How does the lanuage used create effects?
The following paragraphs explore how language is used to create effects in the poem Not my Best Side by U. A. Fanthorpe, an ekphrastic poem that uses the free verse form arranged in three stanzas of nineteen lines each. It's purpose is to entertain, which it does through the use of humour, using Standard English in an informal, conversational manner. Dramatic monologues from the characters re-tell from their own perspective, the historical myth of a brave knight that slays a fearsome dragon and rescues a damsel in distress. There are some differences however, and playing with the readers expectations and using modern stereotypes in place of the historically accepted character roles is where much of the humour is derived.
the dragon, unlike it's mythological counterpart has quite a sophisticated vocabulary, use of adjectives like 'ostentatiously beardless' and the idiom 'old chap' suggests an intelligent, well spoken, stereotypical British, Upper Class gentleman, the antithesis of a ferocious monster. The line 'Not my best side, I'm afraid.', reveals the dragon's self conciousness and obsession with appearance, a reocurring theme. The nouns 'artist' and 'pose' indicate the poem is about a character in a painting and the dragon is highly critical of both the painter, 'Poor chap, he had this obsession with Triangles, so he left off two of my Feet.' and the other characters, 'Why should my victim be so Unattractive as to be inedible,'. It is the comical and conversational tone that makes the dragon so likeable and lots of rhetorical questions draw the reader in, particularly '(What, after all, are two feet To a monster?)' which, enclosed in brackets gives the impression the dragon is addressing the reader directly.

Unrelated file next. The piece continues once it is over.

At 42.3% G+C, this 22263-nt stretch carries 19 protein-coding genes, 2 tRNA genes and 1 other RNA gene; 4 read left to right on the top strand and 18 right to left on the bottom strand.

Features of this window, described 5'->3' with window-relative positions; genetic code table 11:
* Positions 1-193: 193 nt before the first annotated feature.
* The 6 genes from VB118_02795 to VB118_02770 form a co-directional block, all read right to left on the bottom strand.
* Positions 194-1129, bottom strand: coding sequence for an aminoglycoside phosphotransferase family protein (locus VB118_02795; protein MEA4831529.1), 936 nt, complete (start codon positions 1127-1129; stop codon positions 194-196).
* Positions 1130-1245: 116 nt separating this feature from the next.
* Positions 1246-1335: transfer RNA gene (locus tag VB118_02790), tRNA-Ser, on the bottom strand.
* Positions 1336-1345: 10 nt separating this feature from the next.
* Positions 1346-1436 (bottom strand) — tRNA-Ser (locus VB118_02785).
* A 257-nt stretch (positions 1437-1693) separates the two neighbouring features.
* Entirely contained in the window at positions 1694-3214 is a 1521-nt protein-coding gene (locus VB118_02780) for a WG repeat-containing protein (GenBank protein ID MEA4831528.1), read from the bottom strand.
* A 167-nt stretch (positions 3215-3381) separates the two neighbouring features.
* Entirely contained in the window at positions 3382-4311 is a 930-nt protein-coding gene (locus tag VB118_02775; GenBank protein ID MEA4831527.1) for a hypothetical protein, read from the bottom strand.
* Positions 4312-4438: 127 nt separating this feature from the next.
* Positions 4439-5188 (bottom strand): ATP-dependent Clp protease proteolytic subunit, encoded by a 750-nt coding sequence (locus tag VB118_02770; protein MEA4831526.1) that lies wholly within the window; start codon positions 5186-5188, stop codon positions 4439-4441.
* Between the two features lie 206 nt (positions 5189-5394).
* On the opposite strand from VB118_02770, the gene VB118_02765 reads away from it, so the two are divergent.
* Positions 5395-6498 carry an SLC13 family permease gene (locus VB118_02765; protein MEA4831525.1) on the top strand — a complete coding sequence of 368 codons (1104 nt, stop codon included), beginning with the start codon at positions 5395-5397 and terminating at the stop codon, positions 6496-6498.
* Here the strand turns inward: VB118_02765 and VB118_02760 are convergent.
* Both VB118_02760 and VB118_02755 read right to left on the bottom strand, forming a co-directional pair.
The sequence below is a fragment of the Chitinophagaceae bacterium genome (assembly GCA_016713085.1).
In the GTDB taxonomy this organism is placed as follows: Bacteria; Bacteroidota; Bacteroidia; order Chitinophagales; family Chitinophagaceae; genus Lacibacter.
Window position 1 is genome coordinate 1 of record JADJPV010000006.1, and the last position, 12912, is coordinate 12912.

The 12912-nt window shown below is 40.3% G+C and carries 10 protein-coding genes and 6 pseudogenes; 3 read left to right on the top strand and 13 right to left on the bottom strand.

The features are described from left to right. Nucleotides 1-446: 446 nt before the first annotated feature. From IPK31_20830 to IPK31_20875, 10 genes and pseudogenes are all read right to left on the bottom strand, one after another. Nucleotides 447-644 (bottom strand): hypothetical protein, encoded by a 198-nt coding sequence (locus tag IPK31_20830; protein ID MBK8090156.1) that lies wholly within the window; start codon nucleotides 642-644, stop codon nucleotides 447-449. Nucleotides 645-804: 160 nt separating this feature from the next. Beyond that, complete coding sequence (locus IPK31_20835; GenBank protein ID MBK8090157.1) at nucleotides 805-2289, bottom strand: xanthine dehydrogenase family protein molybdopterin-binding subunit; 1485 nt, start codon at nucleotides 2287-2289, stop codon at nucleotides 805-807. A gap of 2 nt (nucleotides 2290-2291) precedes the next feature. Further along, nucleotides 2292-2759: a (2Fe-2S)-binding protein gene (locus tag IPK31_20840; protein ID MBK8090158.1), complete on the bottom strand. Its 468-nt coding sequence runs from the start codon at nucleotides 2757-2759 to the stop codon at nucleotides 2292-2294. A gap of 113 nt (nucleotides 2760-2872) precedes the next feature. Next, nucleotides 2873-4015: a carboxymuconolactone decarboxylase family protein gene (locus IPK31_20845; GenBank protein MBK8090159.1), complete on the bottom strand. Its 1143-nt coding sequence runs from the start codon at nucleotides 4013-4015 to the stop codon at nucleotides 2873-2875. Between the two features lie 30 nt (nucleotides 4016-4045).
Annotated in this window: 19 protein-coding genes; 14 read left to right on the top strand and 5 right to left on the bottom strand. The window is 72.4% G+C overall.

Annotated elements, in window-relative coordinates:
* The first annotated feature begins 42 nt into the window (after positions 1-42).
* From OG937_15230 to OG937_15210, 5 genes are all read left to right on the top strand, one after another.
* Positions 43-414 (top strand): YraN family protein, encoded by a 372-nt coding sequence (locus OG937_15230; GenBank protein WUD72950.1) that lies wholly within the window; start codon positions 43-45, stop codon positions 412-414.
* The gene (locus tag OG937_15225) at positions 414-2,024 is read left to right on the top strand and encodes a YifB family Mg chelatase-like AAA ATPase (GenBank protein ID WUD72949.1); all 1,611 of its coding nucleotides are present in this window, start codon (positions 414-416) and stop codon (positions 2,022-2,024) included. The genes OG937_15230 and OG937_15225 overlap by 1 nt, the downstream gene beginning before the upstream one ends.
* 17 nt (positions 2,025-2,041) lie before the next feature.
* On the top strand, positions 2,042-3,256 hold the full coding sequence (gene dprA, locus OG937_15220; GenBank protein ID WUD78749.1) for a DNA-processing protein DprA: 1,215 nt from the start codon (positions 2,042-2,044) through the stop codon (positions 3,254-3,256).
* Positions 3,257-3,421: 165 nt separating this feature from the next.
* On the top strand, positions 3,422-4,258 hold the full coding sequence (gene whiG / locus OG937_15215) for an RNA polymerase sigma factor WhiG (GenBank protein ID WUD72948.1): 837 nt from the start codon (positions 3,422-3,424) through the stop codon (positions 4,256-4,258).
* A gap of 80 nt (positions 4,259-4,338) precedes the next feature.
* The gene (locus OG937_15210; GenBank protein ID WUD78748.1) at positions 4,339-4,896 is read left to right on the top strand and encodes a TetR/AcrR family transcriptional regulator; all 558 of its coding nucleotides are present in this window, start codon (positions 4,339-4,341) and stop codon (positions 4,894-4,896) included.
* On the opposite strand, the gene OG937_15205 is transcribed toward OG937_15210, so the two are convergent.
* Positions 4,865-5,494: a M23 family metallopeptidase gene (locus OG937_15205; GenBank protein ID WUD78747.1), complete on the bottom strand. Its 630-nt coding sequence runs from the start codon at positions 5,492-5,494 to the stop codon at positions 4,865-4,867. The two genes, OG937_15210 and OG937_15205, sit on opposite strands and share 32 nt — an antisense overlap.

Continuing the pattern of reversing the stereotypes, the girl is presented as a slightly feminist, with a mind of her own, 'It's hard for a girl to be sure if She wants to be rescued.', not the...
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